Last week we explored the importance of quality content but it is teachers that bring it to life. This week, Digital Learning Now released a video summary of Element #6, high quality instruction.
Students taking online courses often report a strong and significant connection with their teachers, receiving uninterrupted instructional time and feedback often at a deeper level than may occur in a traditional classroom. Mike Feuling, a founding teacher of Washington State’s Internet Academy, has been teaching online for 14 years confirms the personalized and responsive attention that students receive online. “The online environment allows me the opportunity to connect to my students one-on-one using the rich multi-media resources available, not only to build strength in course content, but to also develop a significant learning relationship that takes the student beyond the boundaries of the classroom walls.”
“With that unique relationship we create online, together we experience the ups and downs of discovering the student’s greater potential. It’s a win-win situation.”
Some digital content and platforms are becoming robust enough that it helps great teachers extend their impact over a larger number of students and occasionally across multiple sites. AdvancePath* students use mostly Apex courseware and do a lot of their work independently under the guidance of two expert teachers.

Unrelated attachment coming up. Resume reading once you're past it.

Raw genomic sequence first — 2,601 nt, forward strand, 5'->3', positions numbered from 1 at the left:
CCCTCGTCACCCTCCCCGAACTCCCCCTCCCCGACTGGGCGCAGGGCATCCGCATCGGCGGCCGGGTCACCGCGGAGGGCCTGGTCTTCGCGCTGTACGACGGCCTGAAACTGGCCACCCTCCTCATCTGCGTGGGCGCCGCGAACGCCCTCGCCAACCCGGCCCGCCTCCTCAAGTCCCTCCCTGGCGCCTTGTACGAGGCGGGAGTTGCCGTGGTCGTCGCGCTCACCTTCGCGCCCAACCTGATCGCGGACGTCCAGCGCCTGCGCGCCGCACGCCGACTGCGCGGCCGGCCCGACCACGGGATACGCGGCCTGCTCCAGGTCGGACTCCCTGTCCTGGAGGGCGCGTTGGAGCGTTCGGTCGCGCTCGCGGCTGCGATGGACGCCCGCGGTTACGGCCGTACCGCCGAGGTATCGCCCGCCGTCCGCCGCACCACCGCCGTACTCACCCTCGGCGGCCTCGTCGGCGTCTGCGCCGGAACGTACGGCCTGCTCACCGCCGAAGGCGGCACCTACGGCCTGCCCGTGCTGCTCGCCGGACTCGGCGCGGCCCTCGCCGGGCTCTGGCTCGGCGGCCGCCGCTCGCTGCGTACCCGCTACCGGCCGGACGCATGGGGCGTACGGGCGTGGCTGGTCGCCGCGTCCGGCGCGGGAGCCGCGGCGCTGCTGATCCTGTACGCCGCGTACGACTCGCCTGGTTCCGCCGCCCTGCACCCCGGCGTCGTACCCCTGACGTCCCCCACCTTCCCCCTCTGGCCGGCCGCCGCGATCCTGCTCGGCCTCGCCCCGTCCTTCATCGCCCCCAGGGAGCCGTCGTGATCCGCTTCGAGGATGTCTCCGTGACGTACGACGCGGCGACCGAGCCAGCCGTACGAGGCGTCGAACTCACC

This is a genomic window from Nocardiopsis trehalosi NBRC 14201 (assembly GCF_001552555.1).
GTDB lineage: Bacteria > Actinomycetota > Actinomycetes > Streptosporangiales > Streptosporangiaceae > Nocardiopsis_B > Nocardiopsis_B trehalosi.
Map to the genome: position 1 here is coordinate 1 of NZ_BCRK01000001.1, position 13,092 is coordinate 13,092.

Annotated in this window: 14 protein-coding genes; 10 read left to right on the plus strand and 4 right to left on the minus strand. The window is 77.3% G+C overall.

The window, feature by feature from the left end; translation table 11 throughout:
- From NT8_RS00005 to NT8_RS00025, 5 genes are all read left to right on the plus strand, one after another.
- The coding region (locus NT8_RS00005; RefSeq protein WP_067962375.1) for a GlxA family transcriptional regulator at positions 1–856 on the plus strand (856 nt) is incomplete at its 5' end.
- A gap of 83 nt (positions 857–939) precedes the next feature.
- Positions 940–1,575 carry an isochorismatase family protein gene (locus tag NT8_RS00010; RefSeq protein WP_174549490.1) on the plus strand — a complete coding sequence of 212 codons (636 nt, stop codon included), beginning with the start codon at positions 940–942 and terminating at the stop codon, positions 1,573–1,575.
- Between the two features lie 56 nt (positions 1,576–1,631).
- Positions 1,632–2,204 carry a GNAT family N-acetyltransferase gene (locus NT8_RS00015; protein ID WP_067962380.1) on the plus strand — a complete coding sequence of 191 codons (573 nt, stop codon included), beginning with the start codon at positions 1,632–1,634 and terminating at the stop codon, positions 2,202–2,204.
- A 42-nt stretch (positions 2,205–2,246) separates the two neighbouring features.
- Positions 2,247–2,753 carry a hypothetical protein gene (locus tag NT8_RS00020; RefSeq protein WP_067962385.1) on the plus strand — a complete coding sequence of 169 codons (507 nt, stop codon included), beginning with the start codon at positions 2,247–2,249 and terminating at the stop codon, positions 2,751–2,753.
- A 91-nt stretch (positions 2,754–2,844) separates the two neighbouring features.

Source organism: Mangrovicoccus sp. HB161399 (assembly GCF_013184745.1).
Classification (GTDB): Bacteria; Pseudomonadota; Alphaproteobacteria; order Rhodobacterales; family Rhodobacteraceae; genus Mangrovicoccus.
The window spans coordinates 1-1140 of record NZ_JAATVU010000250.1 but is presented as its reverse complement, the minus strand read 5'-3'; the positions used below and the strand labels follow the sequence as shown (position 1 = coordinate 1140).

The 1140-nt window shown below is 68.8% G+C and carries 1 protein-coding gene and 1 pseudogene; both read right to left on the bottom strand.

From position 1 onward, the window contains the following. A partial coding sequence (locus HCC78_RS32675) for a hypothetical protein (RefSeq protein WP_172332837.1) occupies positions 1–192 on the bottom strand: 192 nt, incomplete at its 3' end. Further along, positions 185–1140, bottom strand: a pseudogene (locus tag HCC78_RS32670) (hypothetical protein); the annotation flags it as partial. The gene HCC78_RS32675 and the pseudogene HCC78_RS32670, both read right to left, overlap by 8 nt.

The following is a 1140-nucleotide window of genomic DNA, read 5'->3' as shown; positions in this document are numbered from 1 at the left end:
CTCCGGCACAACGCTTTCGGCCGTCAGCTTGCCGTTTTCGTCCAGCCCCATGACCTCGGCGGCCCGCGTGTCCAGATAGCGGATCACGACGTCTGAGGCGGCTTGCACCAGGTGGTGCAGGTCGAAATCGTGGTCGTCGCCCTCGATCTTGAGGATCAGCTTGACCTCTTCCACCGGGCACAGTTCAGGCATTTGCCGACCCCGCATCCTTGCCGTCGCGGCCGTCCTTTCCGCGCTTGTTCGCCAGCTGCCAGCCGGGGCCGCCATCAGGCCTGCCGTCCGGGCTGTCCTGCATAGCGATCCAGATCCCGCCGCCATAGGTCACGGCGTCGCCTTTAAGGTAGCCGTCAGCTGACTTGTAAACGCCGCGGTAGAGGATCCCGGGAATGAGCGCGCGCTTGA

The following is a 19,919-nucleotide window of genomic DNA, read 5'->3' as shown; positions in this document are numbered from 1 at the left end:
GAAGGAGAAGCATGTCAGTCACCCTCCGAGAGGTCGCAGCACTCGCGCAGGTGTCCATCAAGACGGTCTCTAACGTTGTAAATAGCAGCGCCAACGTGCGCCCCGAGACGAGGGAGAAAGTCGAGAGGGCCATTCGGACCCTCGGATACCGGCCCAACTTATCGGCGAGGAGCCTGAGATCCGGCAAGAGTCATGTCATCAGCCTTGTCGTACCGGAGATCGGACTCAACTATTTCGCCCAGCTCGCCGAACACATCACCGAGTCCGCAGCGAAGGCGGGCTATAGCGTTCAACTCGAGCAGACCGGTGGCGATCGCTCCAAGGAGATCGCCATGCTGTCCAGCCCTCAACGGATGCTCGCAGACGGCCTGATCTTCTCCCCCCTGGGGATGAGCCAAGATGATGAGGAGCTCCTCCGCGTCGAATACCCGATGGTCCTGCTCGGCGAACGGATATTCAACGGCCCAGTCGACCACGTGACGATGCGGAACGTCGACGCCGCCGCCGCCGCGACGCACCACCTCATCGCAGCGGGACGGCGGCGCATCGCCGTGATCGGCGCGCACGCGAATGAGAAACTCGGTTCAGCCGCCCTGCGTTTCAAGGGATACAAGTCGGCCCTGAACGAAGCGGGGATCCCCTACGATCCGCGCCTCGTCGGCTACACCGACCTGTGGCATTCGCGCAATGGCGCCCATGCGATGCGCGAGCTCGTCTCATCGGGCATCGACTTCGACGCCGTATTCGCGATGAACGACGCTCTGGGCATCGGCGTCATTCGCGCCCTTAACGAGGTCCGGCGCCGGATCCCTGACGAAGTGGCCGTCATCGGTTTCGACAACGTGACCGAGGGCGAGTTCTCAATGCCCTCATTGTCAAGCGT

Schools that blend digital content with onsite learning often leverage teacher talent with teams supported by assistants. Vista volunteers staff the Learning Lab at Rocketship and lab assistants support students in the Carpe Diem Learning Center.
The combination of great teachers and great content makes it possible to offer every student in America every AP course, every advanced STEM course, and every foreign language—and do it with consistent quality for less than today’s limited offering cost.
The combination of great teachers and a great platform makes it possible for students anywhere to benefit from effective speech therapy offered by Presence Learning and Connections Learning—a great example of a distributed workforce strategy that will become more common in hard to staff subjects/services.
For little or no investment, states can expand access to great teachers by
- allowing alternative routes to certification
- providing reciprocity for teachers from other states (33 states do)
- allowing multi-location instruction (29 states do)
- requiring training before teaching an online or blended course (7 states do)
There is no reason a retired engineer with the training and support of an approved provider should not be able to teach AP Physics. And, there is no reason that a great physics teacher should be limited to teaching students only in her district or state.
Digital learning is making it more likely that every student will be connected to great teachers and powerful learning experiences.
For more see Online partnerships for elementary success